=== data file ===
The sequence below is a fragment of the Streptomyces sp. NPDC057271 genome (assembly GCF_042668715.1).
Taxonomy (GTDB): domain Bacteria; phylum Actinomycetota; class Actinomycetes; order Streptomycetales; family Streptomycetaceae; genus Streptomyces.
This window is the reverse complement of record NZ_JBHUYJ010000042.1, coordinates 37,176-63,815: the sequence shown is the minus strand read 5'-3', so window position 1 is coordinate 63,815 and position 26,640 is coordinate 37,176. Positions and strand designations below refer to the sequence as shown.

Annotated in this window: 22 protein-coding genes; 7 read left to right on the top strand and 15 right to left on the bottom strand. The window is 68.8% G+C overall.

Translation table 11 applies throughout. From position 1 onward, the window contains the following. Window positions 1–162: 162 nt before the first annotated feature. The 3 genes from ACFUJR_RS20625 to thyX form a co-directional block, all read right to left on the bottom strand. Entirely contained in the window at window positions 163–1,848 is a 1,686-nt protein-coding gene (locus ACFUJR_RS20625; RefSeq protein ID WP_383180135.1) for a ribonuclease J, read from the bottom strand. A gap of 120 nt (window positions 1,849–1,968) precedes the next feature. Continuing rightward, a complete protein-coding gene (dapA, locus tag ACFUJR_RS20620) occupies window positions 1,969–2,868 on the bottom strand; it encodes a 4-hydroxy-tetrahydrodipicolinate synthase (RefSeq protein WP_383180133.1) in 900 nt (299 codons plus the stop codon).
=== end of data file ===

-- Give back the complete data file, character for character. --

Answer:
The sequence below is a fragment of the Streptomyces sp. NPDC057271 genome (assembly GCF_042668715.1).
Taxonomy (GTDB): domain Bacteria; phylum Actinomycetota; class Actinomycetes; order Streptomycetales; family Streptomycetaceae; genus Streptomyces.
This window is the reverse complement of record NZ_JBHUYJ010000042.1, coordinates 37,176-63,815: the sequence shown is the minus strand read 5'-3', so window position 1 is coordinate 63,815 and position 26,640 is coordinate 37,176. Positions and strand designations below refer to the sequence as shown.

Annotated in this window: 22 protein-coding genes; 7 read left to right on the top strand and 15 right to left on the bottom strand. The window is 68.8% G+C overall.

Translation table 11 applies throughout. From position 1 onward, the window contains the following. Window positions 1–162: 162 nt before the first annotated feature. The 3 genes from ACFUJR_RS20625 to thyX form a co-directional block, all read right to left on the bottom strand. Entirely contained in the window at window positions 163–1,848 is a 1,686-nt protein-coding gene (locus ACFUJR_RS20625; RefSeq protein ID WP_383180135.1) for a ribonuclease J, read from the bottom strand. A gap of 120 nt (window positions 1,849–1,968) precedes the next feature. Continuing rightward, a complete protein-coding gene (dapA, locus tag ACFUJR_RS20620) occupies window positions 1,969–2,868 on the bottom strand; it encodes a 4-hydroxy-tetrahydrodipicolinate synthase (RefSeq protein WP_383180133.1) in 900 nt (299 codons plus the stop codon).